5

I have script that opens several terminal windows running iftop for observing various ports activities.

Each terminal that opens asks me for the sudo password ... which is a bit of a pain considering that there are 5 terminals overall.

So my question is, how do I type in sudo password once and have all the windows run using that permission rather than typing it in per window?

#!/bin/bash

TITLE="${USER}@${HOSTNAME}"' iftop (h=help, L=lin/log scales, t=line display mode, T=line totals, p=port display)'
gnome-terminal --title "$TITLE" -e 'sh -c "sudo iftop -P -f \"port 22\""' --hide-menubar --zoom=0.85

TITLE="${USER}@${HOSTNAME}"' iftop (h=help, L=lin/log scales, t=line display mode, T=line totals, p=port display)'
gnome-terminal --title "$TITLE" -e 'sh -c "sudo iftop -P -f \"port 33 or port 44\""' --hide-menubar --zoom=0.85

TITLE="${USER}@${HOSTNAME}"' iftop (h=help, L=lin/log scales, t=line display mode, T=line totals, p=port display)'
gnome-terminal --title "$TITLE" -e 'sh -c "sudo iftop -P -f \"(port 55) or (port 66)\""' --hide-menubar --zoom=0.85 

I did try running the entire script as sudo and that results in all the terminals being opened also being a sudo terminal. What I need is a regular terminal running the sudo iftop instead.

6

Is timestamp_type in /etc/sudoers or /etc/sudoers.d/* set to tty or ppid? tty is the default according to sudo's man page:

timestamp_type - sudoers uses per-user time stamp files for credential caching. The timestamp_type option can be used to specify the type of time stamp record used. It has the following possible values:

global A single time stamp record is used for all of a user's login sessions, regardless of the terminal or parent process ID. An additional record is used to serialize password prompts when sudo is used multiple times in a pipeline, but this does not affect authentication.

ppid A single time stamp record is used for all processes with the same parent process ID (usually the shell). Commands run from the same shell (or other common parent process) will not require a password for timestamp_timeout minutes (15 by default). Commands run via sudo with a different parent process ID, for example from a shell script, will be authenticated separately.

tty One time stamp record is used for each terminal, which means that a user's login sessions are authenticated separately. If no terminal is present, the behavior is the same as ppid. Commands run from the same terminal will not require a password for timestamp_timeout minutes (15 by default).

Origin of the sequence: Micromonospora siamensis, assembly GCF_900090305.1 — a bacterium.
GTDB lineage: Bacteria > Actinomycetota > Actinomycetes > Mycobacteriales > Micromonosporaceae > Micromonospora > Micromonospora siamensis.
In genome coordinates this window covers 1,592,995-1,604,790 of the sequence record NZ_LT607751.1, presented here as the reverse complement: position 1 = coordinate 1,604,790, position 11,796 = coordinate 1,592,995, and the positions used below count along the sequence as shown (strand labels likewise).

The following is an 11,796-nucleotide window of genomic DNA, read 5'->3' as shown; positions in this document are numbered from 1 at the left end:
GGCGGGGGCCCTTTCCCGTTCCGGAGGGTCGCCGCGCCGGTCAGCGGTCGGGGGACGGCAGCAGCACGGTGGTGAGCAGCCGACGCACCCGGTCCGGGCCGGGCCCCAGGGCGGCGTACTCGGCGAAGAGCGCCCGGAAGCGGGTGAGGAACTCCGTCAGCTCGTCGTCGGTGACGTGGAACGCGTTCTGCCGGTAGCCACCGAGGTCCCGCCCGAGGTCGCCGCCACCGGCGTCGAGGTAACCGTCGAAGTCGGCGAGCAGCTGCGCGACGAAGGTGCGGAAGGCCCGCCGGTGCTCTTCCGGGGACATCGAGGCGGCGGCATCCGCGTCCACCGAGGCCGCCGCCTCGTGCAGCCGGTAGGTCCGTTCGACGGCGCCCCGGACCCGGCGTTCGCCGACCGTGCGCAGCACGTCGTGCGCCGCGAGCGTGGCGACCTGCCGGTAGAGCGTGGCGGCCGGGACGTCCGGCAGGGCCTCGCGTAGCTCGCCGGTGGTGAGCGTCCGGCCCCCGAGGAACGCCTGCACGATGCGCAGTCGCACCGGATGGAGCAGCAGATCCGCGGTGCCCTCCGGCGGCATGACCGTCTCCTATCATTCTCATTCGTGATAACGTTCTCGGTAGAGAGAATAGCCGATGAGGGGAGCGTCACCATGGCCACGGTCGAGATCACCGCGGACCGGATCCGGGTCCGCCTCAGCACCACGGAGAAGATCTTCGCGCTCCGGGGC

The default value is tty.

This setting is only supported by version 1.8.21 or higher.

If it is set to tty or ppid, then that explains why you're being asked for a password every time. Each sudo command you're running is being executed in a separate gnome-terminal, and thus a separate tty AND a different parent PID.

Looks like global is the only setting that will allow what you want.


If that doesn't help, what's your timestamp_timeout setting? Is it set to 0? The default should be 15 minutes.

Also check the other timestamp* settings (timestampdir, timestampowner). They could cause this problem if timestampdir (the default on my debian sid system is /run/sudo/ts) doesn't exist or is not rwX by timestampowner (default root).

sudo will log a descriptive error message via syslog and email the administrator (root) if these settings result in an error.


One other option is to edit /etc/sudoers so that your user can run iftop without needing to enter your password. e.g.

yourusernamehere ALL= NOPASSWD: /usr/sbin/iftop

See How to run a specific program as root without a password prompt? for more details on this.

1
  • It looks like 'yourusernamehere ALL= NOPASSWD: /usr/sbin/iftop' is the only viable solution. I hate to make command exceptions for security reasons ... I will just have to settle with entering the pwd for each spawned terminal ... – The Coordinator Feb 11 '18 at 17:18

Your Answer

By clicking “Post Your Answer”, you agree to our terms of service, privacy policy and cookie policy

Not the answer you're looking for? Browse other questions tagged or ask your own question.